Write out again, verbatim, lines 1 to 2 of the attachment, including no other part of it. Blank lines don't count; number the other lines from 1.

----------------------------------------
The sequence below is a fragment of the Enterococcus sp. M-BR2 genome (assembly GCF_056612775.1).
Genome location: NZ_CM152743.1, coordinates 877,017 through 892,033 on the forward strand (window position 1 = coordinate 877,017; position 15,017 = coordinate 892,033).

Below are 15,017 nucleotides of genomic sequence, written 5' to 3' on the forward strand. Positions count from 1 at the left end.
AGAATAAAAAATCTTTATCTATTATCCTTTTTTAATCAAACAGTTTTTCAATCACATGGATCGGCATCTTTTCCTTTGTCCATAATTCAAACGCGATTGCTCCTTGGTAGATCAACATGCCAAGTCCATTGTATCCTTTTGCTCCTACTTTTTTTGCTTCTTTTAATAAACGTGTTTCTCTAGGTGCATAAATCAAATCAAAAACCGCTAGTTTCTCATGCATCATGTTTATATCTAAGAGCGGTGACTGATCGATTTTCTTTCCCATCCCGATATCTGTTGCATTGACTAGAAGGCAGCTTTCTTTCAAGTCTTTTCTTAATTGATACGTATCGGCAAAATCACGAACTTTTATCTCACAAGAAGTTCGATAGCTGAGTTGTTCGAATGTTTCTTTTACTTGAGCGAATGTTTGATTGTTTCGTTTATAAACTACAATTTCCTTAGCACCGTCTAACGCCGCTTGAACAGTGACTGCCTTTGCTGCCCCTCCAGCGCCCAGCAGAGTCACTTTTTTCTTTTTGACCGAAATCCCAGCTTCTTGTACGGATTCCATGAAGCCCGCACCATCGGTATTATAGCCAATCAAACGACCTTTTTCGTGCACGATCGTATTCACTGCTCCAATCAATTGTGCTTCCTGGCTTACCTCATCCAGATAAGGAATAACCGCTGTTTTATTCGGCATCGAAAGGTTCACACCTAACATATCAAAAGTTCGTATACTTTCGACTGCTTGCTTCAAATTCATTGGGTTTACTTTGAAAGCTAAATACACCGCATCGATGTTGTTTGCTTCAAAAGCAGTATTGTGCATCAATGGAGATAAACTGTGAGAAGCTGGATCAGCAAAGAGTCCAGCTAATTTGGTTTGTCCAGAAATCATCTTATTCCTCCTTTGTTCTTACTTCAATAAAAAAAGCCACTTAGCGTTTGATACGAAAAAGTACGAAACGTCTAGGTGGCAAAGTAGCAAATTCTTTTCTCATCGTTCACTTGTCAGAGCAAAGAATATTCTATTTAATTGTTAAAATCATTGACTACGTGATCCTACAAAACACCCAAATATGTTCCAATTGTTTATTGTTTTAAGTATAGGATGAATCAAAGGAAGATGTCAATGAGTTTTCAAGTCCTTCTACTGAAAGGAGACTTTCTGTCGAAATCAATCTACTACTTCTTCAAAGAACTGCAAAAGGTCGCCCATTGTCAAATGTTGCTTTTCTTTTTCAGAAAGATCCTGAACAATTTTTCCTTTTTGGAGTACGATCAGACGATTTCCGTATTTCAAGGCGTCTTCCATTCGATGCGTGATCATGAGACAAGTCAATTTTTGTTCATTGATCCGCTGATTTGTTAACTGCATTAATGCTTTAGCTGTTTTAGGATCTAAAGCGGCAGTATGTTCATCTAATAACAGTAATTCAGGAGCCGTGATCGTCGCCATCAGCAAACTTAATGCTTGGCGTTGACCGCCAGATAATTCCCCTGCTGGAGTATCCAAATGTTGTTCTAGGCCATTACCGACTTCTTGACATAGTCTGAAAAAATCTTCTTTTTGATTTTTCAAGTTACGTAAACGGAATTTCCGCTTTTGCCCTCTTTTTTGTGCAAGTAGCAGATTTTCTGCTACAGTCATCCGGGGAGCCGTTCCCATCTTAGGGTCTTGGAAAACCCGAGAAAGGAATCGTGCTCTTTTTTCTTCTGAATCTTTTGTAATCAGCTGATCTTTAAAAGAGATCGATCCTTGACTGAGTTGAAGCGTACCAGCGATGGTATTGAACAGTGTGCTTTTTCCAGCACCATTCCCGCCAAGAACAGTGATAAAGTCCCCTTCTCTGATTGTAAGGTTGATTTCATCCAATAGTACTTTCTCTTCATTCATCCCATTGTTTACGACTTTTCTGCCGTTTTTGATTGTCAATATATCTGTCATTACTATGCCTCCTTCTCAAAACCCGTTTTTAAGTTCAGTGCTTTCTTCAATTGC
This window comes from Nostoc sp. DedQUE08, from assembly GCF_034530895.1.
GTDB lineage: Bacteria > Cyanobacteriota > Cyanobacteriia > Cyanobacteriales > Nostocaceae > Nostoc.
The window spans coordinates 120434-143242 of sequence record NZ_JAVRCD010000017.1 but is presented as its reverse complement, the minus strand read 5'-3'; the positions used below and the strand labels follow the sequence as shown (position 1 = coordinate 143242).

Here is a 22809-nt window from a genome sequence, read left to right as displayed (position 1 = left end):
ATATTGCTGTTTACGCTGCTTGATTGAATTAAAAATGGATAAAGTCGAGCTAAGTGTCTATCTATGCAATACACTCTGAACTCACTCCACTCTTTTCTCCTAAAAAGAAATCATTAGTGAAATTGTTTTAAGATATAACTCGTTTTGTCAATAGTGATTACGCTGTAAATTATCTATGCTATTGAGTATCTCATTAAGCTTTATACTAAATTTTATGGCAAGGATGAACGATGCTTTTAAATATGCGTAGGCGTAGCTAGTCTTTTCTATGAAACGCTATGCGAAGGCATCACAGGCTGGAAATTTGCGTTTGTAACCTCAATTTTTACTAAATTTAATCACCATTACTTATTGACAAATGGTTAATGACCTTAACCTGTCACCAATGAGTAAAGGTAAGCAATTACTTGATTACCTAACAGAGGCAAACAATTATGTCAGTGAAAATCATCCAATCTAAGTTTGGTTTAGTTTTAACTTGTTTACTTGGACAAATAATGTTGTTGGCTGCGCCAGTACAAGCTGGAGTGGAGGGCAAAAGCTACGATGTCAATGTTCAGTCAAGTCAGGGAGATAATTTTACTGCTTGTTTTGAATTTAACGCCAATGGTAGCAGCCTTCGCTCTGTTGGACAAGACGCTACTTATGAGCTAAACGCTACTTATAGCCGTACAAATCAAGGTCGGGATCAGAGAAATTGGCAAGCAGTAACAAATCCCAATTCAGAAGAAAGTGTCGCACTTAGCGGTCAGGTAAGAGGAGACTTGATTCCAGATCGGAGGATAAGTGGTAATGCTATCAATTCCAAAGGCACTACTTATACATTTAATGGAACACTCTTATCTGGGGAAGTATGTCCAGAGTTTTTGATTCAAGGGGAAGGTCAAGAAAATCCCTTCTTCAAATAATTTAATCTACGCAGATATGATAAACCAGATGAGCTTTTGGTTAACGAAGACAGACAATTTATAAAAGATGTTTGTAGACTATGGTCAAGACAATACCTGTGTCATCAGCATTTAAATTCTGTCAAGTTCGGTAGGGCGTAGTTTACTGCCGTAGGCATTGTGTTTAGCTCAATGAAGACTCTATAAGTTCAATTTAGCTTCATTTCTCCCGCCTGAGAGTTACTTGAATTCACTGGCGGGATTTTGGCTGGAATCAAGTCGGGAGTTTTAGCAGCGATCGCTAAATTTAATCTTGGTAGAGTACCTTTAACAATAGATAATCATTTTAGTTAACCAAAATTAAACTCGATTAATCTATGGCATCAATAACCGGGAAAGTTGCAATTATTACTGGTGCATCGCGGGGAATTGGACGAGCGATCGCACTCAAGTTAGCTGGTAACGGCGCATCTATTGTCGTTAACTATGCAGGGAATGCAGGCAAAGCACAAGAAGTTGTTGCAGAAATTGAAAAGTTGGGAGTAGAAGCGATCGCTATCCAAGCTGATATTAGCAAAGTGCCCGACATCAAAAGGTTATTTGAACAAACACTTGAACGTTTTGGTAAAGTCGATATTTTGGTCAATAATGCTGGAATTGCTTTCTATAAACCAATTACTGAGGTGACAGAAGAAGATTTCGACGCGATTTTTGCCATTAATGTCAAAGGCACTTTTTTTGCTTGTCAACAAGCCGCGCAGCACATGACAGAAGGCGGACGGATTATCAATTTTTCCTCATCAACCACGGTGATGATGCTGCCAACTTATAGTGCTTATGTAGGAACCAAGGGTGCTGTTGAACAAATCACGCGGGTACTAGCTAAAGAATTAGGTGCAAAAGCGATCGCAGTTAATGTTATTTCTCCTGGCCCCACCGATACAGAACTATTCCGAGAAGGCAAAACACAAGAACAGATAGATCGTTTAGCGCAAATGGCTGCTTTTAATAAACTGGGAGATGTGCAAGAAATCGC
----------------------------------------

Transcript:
The sequence below is a fragment of the Enterococcus sp. M-BR2 genome (assembly GCF_056612775.1).
Genome location: NZ_CM152743.1, coordinates 877,017 through 892,033 on the forward strand (window position 1 = coordinate 877,017; position 15,017 = coordinate 892,033).